There’s an even easier way than iterating through the entire string to determine if a character is in a string. We can do this type of check more efficiently using in. in checks if one string is part of another string.

Here is what the syntax of in looks like:

letter in word

Here, letter in word is a boolean expression that is True if the string letter is in the string word. Here are some examples:

print("e" in "blueberry") # => True print("a" in "blueberry") # => False

In fact, this method is more powerful than the function you wrote in the last exercise because it not only works with letters, but with entire strings as well.

print("blue" in "blueberry") # => True print("blue" in "strawberry") # => False

It can be helpful to include more than one boolean expression in the same line of code. To do this, use and or and not in between the boolean expressions.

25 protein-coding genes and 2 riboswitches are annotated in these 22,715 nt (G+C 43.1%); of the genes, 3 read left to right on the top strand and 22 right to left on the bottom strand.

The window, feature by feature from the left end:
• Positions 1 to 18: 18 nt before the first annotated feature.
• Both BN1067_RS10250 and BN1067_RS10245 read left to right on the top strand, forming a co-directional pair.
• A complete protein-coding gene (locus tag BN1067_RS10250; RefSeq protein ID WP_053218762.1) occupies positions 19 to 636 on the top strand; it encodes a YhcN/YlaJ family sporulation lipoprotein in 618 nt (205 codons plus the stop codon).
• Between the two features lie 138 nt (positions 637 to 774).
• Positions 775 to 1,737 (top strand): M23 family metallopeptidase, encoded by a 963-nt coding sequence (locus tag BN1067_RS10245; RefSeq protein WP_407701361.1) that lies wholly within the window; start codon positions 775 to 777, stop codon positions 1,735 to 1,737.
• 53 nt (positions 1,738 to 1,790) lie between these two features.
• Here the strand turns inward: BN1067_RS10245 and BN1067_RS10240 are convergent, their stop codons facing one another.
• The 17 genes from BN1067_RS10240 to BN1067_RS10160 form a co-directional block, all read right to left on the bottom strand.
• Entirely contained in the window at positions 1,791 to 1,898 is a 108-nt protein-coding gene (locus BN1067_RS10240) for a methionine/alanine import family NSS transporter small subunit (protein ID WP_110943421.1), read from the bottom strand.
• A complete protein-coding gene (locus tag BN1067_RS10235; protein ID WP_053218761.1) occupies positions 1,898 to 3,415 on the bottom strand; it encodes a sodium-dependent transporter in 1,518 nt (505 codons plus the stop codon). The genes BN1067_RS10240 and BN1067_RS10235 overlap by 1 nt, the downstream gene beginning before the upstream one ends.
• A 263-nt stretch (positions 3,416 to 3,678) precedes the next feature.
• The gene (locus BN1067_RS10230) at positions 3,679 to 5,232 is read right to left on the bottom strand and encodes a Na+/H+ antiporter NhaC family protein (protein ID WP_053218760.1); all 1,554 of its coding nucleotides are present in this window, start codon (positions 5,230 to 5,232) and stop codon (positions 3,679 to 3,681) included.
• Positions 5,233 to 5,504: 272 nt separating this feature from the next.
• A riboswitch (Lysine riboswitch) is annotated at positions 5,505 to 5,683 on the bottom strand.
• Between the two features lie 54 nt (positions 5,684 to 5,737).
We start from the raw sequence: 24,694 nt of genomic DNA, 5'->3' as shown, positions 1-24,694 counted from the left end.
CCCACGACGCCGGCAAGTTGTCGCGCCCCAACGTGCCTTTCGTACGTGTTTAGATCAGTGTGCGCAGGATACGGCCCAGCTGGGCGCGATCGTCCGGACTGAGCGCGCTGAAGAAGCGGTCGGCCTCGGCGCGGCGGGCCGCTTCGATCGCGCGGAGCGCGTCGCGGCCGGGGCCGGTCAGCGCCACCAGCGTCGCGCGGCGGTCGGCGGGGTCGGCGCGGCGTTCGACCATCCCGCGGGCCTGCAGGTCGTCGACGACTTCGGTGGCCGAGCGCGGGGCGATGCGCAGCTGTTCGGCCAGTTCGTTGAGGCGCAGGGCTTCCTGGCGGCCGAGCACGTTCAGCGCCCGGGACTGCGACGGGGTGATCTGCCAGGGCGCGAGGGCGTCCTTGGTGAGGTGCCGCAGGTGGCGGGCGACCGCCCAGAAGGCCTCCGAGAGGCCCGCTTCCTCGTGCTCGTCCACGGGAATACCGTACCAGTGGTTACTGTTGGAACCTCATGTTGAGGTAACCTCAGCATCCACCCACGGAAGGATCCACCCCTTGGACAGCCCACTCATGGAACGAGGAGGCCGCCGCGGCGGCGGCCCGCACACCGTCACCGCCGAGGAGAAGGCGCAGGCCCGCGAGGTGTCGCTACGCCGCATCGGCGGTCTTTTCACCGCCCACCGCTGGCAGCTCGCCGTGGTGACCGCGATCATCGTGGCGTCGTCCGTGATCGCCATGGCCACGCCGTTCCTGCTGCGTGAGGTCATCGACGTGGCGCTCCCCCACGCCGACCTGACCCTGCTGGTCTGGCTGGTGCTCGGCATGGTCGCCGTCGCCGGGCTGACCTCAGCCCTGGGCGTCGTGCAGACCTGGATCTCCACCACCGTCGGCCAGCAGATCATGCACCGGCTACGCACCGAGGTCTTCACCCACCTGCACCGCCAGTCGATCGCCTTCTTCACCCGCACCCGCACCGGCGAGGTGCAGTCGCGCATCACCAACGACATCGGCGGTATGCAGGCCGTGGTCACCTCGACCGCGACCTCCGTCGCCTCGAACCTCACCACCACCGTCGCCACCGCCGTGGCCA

print("e" in "blueberry" and "e" in "carrot") # => False print("e" in "blueberry" and not "e" in "carrot") # => True

The first example above is False because ONE of the expressions was False; there is no “e” in “carrot”. The second example is True because there is an “e” in “blueberry” and not an “e” in “carrot”; both expressions are True.



Write a function called contains that takes two arguments, big_string and little_string and returns True if big_string contains little_string.

For example contains("watermelon", "melon") should return True and contains("watermelon", "berry") should return False.


Write a function called common_letters that takes two arguments, string_one and string_two and then returns a list with all of the letters they have in common.

The letters in the returned list should be unique. For example,

common_letters("banana", "cream")

should return ['a'].

Sign up to start coding

Mini Info Outline Icon
By signing up for Codecademy, you agree to Codecademy's Terms of Service & Privacy Policy.

Or sign up using:

Already have an account?